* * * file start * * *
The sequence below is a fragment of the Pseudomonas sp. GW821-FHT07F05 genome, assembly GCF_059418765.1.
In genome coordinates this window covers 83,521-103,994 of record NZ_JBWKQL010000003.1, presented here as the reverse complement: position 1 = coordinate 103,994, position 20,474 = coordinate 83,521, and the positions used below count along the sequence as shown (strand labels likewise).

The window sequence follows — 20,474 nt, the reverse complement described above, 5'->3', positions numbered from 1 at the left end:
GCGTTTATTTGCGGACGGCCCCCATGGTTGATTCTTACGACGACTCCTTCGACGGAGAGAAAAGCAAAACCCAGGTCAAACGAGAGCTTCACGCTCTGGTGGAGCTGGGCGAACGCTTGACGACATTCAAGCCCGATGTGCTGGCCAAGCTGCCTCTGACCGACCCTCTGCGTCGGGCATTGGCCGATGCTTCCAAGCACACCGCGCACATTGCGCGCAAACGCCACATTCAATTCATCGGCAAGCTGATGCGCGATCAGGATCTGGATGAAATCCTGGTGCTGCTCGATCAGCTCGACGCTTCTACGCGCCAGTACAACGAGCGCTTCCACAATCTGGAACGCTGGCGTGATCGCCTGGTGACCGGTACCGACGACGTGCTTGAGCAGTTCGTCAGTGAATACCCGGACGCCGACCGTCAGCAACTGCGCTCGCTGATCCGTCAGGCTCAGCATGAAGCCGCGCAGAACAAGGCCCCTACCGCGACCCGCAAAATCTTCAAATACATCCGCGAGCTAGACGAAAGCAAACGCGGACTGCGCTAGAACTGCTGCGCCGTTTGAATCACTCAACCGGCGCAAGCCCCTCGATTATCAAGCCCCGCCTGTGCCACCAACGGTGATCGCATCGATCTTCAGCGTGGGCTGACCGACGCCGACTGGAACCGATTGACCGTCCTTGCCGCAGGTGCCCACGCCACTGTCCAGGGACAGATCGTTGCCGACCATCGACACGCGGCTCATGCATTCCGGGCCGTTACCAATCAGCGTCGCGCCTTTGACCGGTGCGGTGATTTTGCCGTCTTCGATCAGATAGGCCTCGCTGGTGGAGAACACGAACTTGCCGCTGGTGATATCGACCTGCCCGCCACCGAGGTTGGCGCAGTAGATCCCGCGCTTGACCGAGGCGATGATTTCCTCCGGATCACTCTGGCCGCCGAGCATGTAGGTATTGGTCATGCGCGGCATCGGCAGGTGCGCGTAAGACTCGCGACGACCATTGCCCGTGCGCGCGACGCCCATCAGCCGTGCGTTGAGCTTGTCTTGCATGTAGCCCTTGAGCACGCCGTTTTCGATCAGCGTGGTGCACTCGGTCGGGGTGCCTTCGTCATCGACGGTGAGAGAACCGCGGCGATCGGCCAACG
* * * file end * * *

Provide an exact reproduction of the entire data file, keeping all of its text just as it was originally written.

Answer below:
The sequence below is a fragment of the Pseudomonas sp. GW821-FHT07F05 genome, assembly GCF_059418765.1.
In genome coordinates this window covers 83,521-103,994 of record NZ_JBWKQL010000003.1, presented here as the reverse complement: position 1 = coordinate 103,994, position 20,474 = coordinate 83,521, and the positions used below count along the sequence as shown (strand labels likewise).

The window sequence follows — 20,474 nt, the reverse complement described above, 5'->3', positions numbered from 1 at the left end:
GCGTTTATTTGCGGACGGCCCCCATGGTTGATTCTTACGACGACTCCTTCGACGGAGAGAAAAGCAAAACCCAGGTCAAACGAGAGCTTCACGCTCTGGTGGAGCTGGGCGAACGCTTGACGACATTCAAGCCCGATGTGCTGGCCAAGCTGCCTCTGACCGACCCTCTGCGTCGGGCATTGGCCGATGCTTCCAAGCACACCGCGCACATTGCGCGCAAACGCCACATTCAATTCATCGGCAAGCTGATGCGCGATCAGGATCTGGATGAAATCCTGGTGCTGCTCGATCAGCTCGACGCTTCTACGCGCCAGTACAACGAGCGCTTCCACAATCTGGAACGCTGGCGTGATCGCCTGGTGACCGGTACCGACGACGTGCTTGAGCAGTTCGTCAGTGAATACCCGGACGCCGACCGTCAGCAACTGCGCTCGCTGATCCGTCAGGCTCAGCATGAAGCCGCGCAGAACAAGGCCCCTACCGCGACCCGCAAAATCTTCAAATACATCCGCGAGCTAGACGAAAGCAAACGCGGACTGCGCTAGAACTGCTGCGCCGTTTGAATCACTCAACCGGCGCAAGCCCCTCGATTATCAAGCCCCGCCTGTGCCACCAACGGTGATCGCATCGATCTTCAGCGTGGGCTGACCGACGCCGACTGGAACCGATTGACCGTCCTTGCCGCAGGTGCCCACGCCACTGTCCAGGGACAGATCGTTGCCGACCATCGACACGCGGCTCATGCATTCCGGGCCGTTACCAATCAGCGTCGCGCCTTTGACCGGTGCGGTGATTTTGCCGTCTTCGATCAGATAGGCCTCGCTGGTGGAGAACACGAACTTGCCGCTGGTGATATCGACCTGCCCGCCACCGAGGTTGGCGCAGTAGATCCCGCGCTTGACCGAGGCGATGATTTCCTCCGGATCACTCTGGCCGCCGAGCATGTAGGTATTGGTCATGCGCGGCATCGGCAGGTGCGCGTAAGACTCGCGACGACCATTGCCCGTGCGCGCGACGCCCATCAGCCGTGCGTTGAGCTTGTCTTGCATGTAGCCCTTGAGCACGCCGTTTTCGATCAGCGTGGTGCACTCGGTCGGGGTGCCTTCGTCATCGACGGTGAGAGAACCGCGGCGATCGGCCAACG